As if they aren’t perplexed enough over how to repeal the Affordable Care Act and replace it with a plan that avoids stripping millions of Americans of their health insurance, congressional Republicans are sharply divided over whether to repeal hundreds of billions of dollars’ of Obamacare taxes.
Here’s the problem: Any replacement program will cost a lot of money, maybe even more than Obamacare’s $1.2 trillion price tag over ten years. So if the ACA and all of its mandates are repealed, the GOP will have to raise taxes.
On the far right, Rep. Jim Jordan (R-OH), the former chair of the conservative House Freedom Caucus, said last week that Congress and the administration must abandon any thoughts of “repairing” Obamacare and move ahead to fully repeal the program -- including the taxes that have been used to finance it the past four years. “I would argue Obamacare is so bad, you got to get rid of every single bit of it,” he told Fox News. “Every tax, every regulation, every mandate.”
But more moderate or pragmatic Republicans dismiss Jordan’s approach as foolhardy and reckless, and one that would deny their party sufficient resources to keep Obamacare operating throughout a lengthy transition period while bringing a new GOP health care system on-line. “These are sources of revenue you just can’t discount,” Rep. Patrick Meehan (R-PA), a member of the centrist House Tuesday Group, told the Associated Press. Meehan said that the money could help create “a soft landing and coverage for those who currently rely on Obamacare.”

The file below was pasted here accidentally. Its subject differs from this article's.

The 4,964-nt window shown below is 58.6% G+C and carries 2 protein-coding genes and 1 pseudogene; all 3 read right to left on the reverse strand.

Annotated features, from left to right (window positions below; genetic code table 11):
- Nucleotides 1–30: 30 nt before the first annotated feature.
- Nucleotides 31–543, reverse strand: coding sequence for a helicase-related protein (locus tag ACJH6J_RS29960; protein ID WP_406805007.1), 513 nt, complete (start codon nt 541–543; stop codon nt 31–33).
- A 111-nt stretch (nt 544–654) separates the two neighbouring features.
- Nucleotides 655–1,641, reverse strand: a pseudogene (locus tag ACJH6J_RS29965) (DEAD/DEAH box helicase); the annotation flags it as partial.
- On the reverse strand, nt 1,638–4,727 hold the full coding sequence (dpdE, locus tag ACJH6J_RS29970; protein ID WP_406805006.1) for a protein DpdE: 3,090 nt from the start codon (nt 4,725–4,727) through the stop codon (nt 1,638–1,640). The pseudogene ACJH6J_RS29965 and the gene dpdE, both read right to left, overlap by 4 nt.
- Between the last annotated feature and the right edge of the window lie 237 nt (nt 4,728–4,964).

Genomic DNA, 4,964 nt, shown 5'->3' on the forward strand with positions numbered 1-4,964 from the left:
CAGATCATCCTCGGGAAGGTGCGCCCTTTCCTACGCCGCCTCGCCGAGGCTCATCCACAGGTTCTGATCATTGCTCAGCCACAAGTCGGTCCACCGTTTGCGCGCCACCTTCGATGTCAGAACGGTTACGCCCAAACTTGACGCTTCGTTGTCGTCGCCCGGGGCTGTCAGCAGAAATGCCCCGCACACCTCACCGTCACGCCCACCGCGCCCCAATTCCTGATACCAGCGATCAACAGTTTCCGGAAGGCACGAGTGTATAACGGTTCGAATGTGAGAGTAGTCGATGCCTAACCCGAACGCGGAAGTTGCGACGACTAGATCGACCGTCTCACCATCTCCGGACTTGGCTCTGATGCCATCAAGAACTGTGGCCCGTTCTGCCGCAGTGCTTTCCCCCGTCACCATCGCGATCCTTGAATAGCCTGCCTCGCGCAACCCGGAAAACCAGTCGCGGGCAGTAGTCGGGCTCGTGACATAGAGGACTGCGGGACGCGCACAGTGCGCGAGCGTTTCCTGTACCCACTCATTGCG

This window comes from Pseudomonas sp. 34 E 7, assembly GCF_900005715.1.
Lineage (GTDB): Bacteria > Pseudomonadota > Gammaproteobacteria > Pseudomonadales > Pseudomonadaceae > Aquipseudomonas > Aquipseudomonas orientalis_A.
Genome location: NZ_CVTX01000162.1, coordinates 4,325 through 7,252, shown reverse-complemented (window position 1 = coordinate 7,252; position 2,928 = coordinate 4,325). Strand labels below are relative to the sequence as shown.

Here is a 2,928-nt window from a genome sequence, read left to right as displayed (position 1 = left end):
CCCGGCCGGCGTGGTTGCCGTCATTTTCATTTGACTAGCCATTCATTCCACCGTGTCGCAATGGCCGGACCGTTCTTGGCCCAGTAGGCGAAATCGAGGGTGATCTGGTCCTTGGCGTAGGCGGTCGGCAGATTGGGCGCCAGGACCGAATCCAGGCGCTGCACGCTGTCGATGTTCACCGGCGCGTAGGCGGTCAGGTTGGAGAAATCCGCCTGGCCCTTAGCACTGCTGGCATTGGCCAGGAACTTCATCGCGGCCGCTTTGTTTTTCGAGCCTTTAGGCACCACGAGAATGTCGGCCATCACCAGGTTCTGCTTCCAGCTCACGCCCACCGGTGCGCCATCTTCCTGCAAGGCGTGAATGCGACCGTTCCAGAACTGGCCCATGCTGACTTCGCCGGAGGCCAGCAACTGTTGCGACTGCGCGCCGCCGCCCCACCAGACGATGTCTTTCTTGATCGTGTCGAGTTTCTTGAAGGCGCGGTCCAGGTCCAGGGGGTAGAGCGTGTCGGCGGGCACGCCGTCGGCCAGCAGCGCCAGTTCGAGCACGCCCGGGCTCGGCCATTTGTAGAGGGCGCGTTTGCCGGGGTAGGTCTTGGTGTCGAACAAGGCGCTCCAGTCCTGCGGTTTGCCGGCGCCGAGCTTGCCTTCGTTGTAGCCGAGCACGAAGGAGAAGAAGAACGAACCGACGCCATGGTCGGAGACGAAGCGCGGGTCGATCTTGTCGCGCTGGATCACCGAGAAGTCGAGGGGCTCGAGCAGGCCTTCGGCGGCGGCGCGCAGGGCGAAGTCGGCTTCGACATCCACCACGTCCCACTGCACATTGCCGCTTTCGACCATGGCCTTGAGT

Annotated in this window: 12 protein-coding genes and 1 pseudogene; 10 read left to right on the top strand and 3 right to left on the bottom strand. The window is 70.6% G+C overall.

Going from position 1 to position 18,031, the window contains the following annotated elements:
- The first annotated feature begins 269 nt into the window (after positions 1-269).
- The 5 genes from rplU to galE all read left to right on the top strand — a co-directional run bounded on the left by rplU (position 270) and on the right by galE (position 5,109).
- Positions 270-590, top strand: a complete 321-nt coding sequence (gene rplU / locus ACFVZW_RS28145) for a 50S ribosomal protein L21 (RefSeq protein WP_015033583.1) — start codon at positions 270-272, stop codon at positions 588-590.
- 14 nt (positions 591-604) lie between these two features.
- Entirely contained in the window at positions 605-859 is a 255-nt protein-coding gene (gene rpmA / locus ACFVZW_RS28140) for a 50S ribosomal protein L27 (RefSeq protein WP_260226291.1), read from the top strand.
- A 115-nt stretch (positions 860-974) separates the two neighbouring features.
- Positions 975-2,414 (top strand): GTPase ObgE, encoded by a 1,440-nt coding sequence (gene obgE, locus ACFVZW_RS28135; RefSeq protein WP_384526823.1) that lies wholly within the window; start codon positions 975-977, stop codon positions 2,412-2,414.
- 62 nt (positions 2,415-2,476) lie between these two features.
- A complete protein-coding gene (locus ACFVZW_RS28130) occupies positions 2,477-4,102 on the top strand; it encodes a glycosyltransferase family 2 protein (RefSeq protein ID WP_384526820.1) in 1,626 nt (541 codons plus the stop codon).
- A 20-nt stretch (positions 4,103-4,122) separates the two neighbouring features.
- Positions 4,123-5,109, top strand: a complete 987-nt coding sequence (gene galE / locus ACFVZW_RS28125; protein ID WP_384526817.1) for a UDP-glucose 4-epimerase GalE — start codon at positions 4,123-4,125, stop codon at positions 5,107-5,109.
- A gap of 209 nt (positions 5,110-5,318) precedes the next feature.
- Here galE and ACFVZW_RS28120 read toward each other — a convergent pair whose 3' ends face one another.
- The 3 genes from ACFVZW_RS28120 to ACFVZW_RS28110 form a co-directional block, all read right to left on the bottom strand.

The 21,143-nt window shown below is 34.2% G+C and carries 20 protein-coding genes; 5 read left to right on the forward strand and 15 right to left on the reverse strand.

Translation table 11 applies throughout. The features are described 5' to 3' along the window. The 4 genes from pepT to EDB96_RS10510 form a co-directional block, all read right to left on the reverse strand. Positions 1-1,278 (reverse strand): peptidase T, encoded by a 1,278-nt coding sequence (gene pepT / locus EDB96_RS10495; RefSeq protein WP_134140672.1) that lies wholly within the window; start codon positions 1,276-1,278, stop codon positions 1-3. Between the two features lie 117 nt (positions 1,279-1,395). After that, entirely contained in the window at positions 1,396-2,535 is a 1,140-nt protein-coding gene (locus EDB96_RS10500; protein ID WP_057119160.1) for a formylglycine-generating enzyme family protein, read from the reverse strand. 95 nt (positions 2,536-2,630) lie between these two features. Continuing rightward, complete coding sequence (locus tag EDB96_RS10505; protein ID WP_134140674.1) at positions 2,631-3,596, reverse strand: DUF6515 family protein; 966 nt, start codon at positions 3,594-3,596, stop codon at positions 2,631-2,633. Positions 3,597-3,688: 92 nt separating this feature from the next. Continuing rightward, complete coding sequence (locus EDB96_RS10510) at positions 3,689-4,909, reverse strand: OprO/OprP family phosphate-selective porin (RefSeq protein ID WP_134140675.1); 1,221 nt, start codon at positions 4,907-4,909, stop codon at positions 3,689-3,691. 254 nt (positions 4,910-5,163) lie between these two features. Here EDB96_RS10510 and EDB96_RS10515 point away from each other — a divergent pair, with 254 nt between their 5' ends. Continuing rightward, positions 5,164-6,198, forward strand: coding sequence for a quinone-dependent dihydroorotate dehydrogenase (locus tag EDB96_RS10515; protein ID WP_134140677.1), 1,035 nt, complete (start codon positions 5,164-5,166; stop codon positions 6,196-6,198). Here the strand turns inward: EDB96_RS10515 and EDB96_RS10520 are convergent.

Senate Majority Whip John Cornyn (R-TX), has seconded that argument, noting that “Whatever we do in replacement is going to cost some money,” in the form of tax revenue or deep offsetting cuts in other areas of the budget.
For years, Republicans have targeted the Democratic-imposed tax increases as a ripe target for demolition. The Obamacare taxes are a combination of Medicare tax increases and additional federal and state taxes aimed primarily at high-income earners. When the Democratic-controlled Congress passed the ACA in 2010, it required hospitals, the health insurance industry, medical device manufacturers and pharmaceutical companies to help finance the program because of the huge profits they would likely accrue from millions of new paying customers.
Republican critics of Obamacare have long denounced those additional taxes – especially the 2.3 percent medical devices tax, a 10 percent tax on indoor tanning services, and taxes on brand-name drugs and health insurance companies selling policies on and off the government exchanges as harmful to businesses. They have also sharply criticized two other Obamacare tax hikes on the earnings and investments of high-income earners making more than $250,000 a year.